On March 4, 2010, Judge Jeremy Fogel of the United States District Court for the Northern District of California granted summary judgment in favor of eBay in a putative antitrust class action lawsuit brought by online auction sellers in 2007. See In re eBay Seller Antitrust Litigation, No. 07-1882 N.D. Cal., No. C 07-01882 JF (RS) (2008), Order Granting Defendant’s Motion For Summary Judgment And Denying As Moot Plaintiffs’ Motion For Class Certification (Dkt. # 577), available at 2010 WL 760433 (“eBay”). As explained below, the court held that plaintiffs’ allegations fail because plaintiff and its expert failed to proffer any evidence that eBay’s alleged anticompetitive acts caused plaintiffs any injury compensable under the antitrust laws.
As previously reported in this blog, the plaintiffs in eBay sought to represent a class of all eBay auction sellers and a subclass of all eBay auction sellers who accept the PayPal method of online payment. Plaintiffs challenged as anticompetitive, among other things, eBay’s controls over its payment methods, including its acquisition of the PayPal, and eBay’s agreements with AOL, Yahoo, and Google, which purportedly eliminated competition. Plaintiffs claimed that eBay’s actions violated Sections 1 and 2 of the Sherman Act and Sections 16720 and 17200 of the California Business & Professional Code, asserting claims for abuse of monopoly power and attempted monopoly maintenance for online auctions and the market for person-to-person online payment systems; tying; unlawful trust, combination, or conspiracy in restraint of trade and commerce; and unfair business practices. On March 4, 2008, Judge Fogel denied eBay’s motion to dismiss the lawsuit, except as to the tying claims, which were dismissed. After extensive discovery over a period of more than two-and-a-half years, the court decided plaintiffs’ motion for class certification and Defendant’s motion for summary judgment.
The Court Grants eBay’s Summary Judgment Motion Because Plaintiffs Failed to Put Forth Any Evidence of Antitrust Injury
eBay moved for summary judgment on the grounds that: (1) plaintiffs improperly defined the relevant market; (2) eBay does not have monopoly power in a properly defined market; and (3) plaintiffs failed to demonstrate causal antitrust injury. The court determined that plaintiffs’ circumstantial evidence was at least sufficient to create a triable issue of fact as to the relevant market and eBay’s alleged monopoly power. The court then addressed the issue of whether plaintiffs could establish causal antitrust injury.
Plaintiffs alleged that they suffered antitrust injury through eBay’s charging of “supracompetitive” fees for its online auction platform, and that the alleged overcharge was the proper measure of damages. While eBay disputed that measure of damages, the court determined that it was not necessary to determine the appropriate measure of damages because plaintiffs failed to raise a triable issue of fact as to whether they were injured by eBay’s alleged anticompetitive acts in any event.
Specifically, plaintiffs’ proffered evidence of causal antitrust injury consisted of two models that its expert offered in support of their motion for class certification, a “dominant-firm model entry deterrence with network externalities model” and a “reduced-form treatment effects regression model.” The court concluded that neither of those models was sufficient to overcome summary judgment because, while plaintiffs in seeking class certification “are not required to present completed damages models at the class certification stage, but merely [to] present a plausible methodology by which they will demonstrate impact on a common basis to the class,” when it comes to defeating summary judgment, plaintiffs must point to admissible evidence that would permit a reasonable jury to find that they have suffered injury that was caused by eBay’s alleged anticompetitive acts. eBay, 2010 WL 760433, at * 11.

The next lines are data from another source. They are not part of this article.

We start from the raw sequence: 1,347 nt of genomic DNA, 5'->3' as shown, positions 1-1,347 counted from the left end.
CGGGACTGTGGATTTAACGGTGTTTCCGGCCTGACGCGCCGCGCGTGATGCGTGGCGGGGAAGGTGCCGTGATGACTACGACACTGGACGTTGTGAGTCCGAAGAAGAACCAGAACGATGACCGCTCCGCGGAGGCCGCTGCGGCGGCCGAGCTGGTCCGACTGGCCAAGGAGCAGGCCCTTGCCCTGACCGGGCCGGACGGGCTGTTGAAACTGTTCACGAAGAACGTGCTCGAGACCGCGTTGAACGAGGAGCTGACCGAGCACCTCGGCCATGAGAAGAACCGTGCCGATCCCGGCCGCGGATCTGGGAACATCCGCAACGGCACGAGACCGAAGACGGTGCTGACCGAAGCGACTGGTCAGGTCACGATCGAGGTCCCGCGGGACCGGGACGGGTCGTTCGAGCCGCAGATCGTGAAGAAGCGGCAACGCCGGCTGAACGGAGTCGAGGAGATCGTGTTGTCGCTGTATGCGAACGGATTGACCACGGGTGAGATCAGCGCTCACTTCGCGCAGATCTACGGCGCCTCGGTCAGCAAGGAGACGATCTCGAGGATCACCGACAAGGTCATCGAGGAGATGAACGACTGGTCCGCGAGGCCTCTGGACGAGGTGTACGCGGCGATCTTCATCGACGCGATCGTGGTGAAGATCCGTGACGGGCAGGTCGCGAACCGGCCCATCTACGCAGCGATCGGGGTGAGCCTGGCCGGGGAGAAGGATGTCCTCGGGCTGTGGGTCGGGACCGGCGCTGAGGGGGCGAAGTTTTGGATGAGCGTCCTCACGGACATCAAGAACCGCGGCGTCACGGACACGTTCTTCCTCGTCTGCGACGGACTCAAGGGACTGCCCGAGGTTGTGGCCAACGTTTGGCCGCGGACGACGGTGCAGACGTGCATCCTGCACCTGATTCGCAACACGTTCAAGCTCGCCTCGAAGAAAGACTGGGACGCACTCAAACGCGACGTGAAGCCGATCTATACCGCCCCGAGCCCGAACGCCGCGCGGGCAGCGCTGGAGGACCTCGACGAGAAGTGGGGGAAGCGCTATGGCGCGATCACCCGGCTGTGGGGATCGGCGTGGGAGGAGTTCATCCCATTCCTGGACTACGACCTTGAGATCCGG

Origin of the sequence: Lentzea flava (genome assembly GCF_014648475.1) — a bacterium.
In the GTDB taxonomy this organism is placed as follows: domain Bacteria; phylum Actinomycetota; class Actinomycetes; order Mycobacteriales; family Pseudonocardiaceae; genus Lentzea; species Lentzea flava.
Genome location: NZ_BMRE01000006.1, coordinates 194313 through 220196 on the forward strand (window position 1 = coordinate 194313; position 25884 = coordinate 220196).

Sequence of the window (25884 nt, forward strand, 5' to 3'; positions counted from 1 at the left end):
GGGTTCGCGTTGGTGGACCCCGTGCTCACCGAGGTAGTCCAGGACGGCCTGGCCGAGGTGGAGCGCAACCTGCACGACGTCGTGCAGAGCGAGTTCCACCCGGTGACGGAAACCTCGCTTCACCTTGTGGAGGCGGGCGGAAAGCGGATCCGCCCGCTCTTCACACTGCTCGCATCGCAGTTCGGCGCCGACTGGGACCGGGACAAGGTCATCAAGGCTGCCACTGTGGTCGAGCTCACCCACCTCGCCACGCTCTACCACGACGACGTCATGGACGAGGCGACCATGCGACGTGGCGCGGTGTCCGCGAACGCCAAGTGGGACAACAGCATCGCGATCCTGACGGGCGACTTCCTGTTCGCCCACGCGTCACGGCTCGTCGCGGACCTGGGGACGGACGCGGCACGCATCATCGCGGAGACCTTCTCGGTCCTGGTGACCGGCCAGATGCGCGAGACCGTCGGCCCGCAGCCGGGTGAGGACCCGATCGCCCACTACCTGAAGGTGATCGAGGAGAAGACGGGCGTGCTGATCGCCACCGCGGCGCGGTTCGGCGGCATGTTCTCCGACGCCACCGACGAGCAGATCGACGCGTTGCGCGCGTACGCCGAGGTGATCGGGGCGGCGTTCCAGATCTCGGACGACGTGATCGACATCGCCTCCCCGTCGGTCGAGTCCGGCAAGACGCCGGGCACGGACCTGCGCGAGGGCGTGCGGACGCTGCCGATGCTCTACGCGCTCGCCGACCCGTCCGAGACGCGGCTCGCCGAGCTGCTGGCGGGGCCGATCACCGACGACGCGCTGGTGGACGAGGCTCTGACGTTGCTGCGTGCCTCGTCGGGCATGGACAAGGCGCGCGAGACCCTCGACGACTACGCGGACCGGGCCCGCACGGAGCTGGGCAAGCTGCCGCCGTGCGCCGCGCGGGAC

Analyzing the expert’s first method, the court concluded that while the expert “describes how his first model might work in theory, plaintiffs make no attempt . . . to show that the model actually works in practice in this case” to permit a reasonable jury to conclude that plaintiffs have been injured as a result of eBay’s alleged anticompetitive acts. eBay, 2010 WL 760433, at * 12. Regarding the expert’s second method, the court determined that while the general methodology was sound, “the model cannot–nor is it designed to–determine whether that [alleged price] increase resulted from an increase in fees or the imposition of supracompetitive fees” and “[w]hile such a hypothetical analysis might be sufficient to meet the ‘plausible methodology’ standard required for class certification, it is too indefinite and speculative to enable Plaintiffs to survive summary judgment.” eBay, 2010 WL 760433, at * 14.
In sum, the court concluded that “[d]espite the voluminous briefing permitted in connection with both of the instant motions–which includes hundreds of pages of supporting documents–Plaintiffs have not drawn the Court’s attention to any actual proof of antitrust injury caused by eBay’s alleged anticompetitive acts–on an individual or a classwide level.” Id. Based on the foregoing, the court dismissed plaintiffs’ claims for monopolization and attempted monopolization of the online auction market and the person-to-person online payment market.
The court dismissed plaintiffs’ state law claims based on the same analysis, as they were predicated on violations of the federal antitrust laws. Finally, because the court granted eBay’s summary judgment motion, plaintiffs’ motion for class certification was denied as moot.
Daniel L. Brown